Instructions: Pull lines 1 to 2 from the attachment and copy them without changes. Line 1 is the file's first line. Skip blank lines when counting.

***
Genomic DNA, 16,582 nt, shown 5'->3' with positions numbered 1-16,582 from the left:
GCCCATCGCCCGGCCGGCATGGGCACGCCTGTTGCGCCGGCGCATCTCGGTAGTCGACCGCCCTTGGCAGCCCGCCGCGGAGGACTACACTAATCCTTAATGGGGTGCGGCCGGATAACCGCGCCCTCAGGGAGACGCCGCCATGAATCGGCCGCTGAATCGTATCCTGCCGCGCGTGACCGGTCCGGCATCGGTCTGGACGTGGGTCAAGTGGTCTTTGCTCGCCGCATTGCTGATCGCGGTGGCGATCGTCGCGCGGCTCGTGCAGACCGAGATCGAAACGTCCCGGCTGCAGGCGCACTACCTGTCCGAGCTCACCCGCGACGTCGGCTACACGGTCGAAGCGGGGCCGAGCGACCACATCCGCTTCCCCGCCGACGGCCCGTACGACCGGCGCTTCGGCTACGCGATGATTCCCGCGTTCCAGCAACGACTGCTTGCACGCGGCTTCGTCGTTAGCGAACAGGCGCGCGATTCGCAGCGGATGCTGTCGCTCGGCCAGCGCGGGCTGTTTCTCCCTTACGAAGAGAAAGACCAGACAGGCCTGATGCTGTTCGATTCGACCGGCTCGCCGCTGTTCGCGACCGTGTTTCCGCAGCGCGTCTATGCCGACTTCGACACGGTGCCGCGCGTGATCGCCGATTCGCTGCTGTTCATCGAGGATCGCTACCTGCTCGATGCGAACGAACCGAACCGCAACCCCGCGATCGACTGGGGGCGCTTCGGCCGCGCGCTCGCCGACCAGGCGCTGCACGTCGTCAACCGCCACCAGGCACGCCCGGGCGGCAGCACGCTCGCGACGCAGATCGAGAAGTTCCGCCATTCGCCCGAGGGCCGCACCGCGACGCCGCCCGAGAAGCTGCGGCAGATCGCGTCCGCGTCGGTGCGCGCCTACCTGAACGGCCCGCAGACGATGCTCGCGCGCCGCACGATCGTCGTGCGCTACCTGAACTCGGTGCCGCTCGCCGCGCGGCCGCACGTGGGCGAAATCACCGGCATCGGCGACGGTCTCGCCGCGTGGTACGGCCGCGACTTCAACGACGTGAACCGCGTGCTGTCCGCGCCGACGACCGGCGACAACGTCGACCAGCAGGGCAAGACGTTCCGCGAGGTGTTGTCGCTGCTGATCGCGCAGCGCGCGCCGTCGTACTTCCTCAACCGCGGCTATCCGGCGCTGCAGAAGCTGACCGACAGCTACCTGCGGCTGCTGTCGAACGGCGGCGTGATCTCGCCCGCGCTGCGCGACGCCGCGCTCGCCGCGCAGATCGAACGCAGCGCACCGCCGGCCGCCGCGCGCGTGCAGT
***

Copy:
Genomic DNA, 16,582 nt, shown 5'->3' with positions numbered 1-16,582 from the left:
GCCCATCGCCCGGCCGGCATGGGCACGCCTGTTGCGCCGGCGCATCTCGGTAGTCGACCGCCCTTGGCAGCCCGCCGCGGAGGACTACACTAATCCTTAATGGGGTGCGGCCGGATAACCGCGCCCTCAGGGAGACGCCGCCATGAATCGGCCGCTGAATCGTATCCTGCCGCGCGTGACCGGTCCGGCATCGGTCTGGACGTGGGTCAAGTGGTCTTTGCTCGCCGCATTGCTGATCGCGGTGGCGATCGTCGCGCGGCTCGTGCAGACCGAGATCGAAACGTCCCGGCTGCAGGCGCACTACCTGTCCGAGCTCACCCGCGACGTCGGCTACACGGTCGAAGCGGGGCCGAGCGACCACATCCGCTTCCCCGCCGACGGCCCGTACGACCGGCGCTTCGGCTACGCGATGATTCCCGCGTTCCAGCAACGACTGCTTGCACGCGGCTTCGTCGTTAGCGAACAGGCGCGCGATTCGCAGCGGATGCTGTCGCTCGGCCAGCGCGGGCTGTTTCTCCCTTACGAAGAGAAAGACCAGACAGGCCTGATGCTGTTCGATTCGACCGGCTCGCCGCTGTTCGCGACCGTGTTTCCGCAGCGCGTCTATGCCGACTTCGACACGGTGCCGCGCGTGATCGCCGATTCGCTGCTGTTCATCGAGGATCGCTACCTGCTCGATGCGAACGAACCGAACCGCAACCCCGCGATCGACTGGGGGCGCTTCGGCCGCGCGCTCGCCGACCAGGCGCTGCACGTCGTCAACCGCCACCAGGCACGCCCGGGCGGCAGCACGCTCGCGACGCAGATCGAGAAGTTCCGCCATTCGCCCGAGGGCCGCACCGCGACGCCGCCCGAGAAGCTGCGGCAGATCGCGTCCGCGTCGGTGCGCGCCTACCTGAACGGCCCGCAGACGATGCTCGCGCGCCGCACGATCGTCGTGCGCTACCTGAACTCGGTGCCGCTCGCCGCGCGGCCGCACGTGGGCGAAATCACCGGCATCGGCGACGGTCTCGCCGCGTGGTACGGCCGCGACTTCAACGACGTGAACCGCGTGCTGTCCGCGCCGACGACCGGCGACAACGTCGACCAGCAGGGCAAGACGTTCCGCGAGGTGTTGTCGCTGCTGATCGCGCAGCGCGCGCCGTCGTACTTCCTCAACCGCGGCTATCCGGCGCTGCAGAAGCTGACCGACAGCTACCTGCGGCTGCTGTCGAACGGCGGCGTGATCTCGCCCGCGCTGCGCGACGCCGCGCTCGCCGCGCAGATCGAACGCAGCGCACCGCCGGCCGCCGCGCGCGTGCAGT